President Felix Tshisekedi broke the jinx in DR Congo politics by becoming the first president to come to power in a peaceful transition. He is however under no illusion that next year’s election is an easy task for a country that has been dogged by political and civil disarray for decades.
Yet he is promising to do everything possible to bring security to the eastern provinces of the country currently hit by violence by both local and foreign actors and the last thing he needs is an escalation of violence and fighting between the government forces and the dominant rebel group M23. He is therefore seeking to exploit all the goodwill to get out of the war, and earn the accolades of having brought peace.
He also faces the challenge of proving that he is better than his predecessor, Joseph Kabila, who had managed to ink a peace deal with M23 back in 2013, although the rebels now claim Kinshasa reneged on the conditions.
The violence in South and North Kivu and Ituri is perpetrated by more than 120 on-off armed groups. Some are composed of foreign fighters or are armed by other countries, which is the source of tensions between and some of its neighbour to the East.
According to a report by the Congolese parliament, from 2008 to 2012, massacres were less intense, but exploded in 2019 to 2021.
The 1,000-page document indicates that some localities were attacked many times in one year by the ADF, a Ugandan terror group now being pursued by a joint operation of Ugandan and Congolese forces.
Congolese authorities in Kinshasa have made it clear that the M23 is a rebel group supported by Rwanda, which the latter has denied. The matter is emotional in Congolese to a point that local leaders who are assumed to co-operate with Kigali have been accused of "selling out" their country.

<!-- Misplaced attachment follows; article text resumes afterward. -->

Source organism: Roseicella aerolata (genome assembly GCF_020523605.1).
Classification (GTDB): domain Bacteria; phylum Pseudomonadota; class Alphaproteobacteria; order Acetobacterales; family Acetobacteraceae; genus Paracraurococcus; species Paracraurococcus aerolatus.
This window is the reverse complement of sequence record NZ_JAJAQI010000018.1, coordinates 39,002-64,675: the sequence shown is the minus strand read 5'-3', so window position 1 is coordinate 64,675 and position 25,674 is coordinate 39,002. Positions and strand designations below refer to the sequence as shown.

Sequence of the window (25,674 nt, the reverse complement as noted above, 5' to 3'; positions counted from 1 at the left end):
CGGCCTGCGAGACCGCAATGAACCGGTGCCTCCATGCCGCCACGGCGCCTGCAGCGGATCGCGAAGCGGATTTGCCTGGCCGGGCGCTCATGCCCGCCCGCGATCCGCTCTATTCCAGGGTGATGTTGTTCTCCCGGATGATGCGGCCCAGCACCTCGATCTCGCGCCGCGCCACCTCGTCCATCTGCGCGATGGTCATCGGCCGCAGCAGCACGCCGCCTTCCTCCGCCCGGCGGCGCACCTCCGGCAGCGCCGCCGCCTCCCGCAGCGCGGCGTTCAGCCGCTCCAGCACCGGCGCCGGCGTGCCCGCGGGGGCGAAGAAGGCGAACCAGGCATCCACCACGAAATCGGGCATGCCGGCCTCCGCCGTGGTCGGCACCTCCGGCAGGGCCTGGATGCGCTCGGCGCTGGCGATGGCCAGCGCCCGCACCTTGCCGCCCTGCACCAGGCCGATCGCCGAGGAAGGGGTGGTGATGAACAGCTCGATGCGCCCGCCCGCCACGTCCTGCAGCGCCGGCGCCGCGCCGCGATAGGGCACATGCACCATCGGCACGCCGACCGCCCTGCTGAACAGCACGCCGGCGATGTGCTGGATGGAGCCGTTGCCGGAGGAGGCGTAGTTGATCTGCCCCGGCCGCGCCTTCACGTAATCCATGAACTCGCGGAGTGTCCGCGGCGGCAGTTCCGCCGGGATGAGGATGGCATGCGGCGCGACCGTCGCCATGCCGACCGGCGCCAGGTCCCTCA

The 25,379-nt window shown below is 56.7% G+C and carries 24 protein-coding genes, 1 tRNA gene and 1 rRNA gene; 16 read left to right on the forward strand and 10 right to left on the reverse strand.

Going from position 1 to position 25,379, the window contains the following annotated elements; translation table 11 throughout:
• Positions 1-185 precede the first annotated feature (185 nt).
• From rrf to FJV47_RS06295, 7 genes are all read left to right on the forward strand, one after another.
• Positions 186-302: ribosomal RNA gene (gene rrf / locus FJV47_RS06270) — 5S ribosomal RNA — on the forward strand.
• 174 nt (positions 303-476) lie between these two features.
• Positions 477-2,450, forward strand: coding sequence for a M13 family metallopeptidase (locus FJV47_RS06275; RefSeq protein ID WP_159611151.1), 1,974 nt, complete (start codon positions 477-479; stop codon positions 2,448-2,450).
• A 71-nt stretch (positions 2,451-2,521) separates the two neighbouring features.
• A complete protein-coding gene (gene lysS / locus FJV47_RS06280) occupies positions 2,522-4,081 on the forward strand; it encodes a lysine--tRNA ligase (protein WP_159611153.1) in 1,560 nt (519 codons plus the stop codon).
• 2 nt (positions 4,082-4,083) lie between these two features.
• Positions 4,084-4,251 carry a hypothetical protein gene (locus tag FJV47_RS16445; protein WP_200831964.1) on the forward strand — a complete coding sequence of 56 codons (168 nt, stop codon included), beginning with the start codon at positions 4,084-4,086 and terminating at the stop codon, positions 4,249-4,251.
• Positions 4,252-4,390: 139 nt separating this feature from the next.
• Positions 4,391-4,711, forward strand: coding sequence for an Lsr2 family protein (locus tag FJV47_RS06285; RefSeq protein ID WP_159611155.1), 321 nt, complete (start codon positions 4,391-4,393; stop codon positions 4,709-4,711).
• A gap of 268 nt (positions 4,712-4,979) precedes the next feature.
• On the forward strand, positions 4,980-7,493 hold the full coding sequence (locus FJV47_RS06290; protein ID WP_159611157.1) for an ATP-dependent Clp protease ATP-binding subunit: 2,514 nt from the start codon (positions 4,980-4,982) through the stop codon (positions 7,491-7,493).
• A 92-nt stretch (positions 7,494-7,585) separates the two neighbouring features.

President Tshisekedi, while in opposition, accused Joseph Kabila of “selling out the country” to Rwanda. Now the shoe is on the other foot, with calls for him to negotiate with the M23 and Rwanda.
“Congo cannot negotiate with the perpetrators of crimes," said Princess Adèle Kayinda, the Congolese government's Portfolio Minister, during a march to protest against "Rwandan aggression under the guise of the M23" last week.
Ready to talk
The M23, meanwhile, says it is ready to talk with the Congolese government, if it stops attacking their bases.
French analyst Thierry Vircoulon, of the French Institute of International Relations suggests, "the M23 does not have the ambition to go all the way to Kinshasa to seize power, but would like to take Goma to force the authorities in Kinshasa to open talks."
Congolese government spokesman Patrick Muyaya, said: "The government is being forced to talk to the terrorists.”
As the elections loom. President Tshisekedi knows that continued war in the east will deny him votes and yet dialogue with M23 will still earn him criticism by his opponents of bending to foreign interests.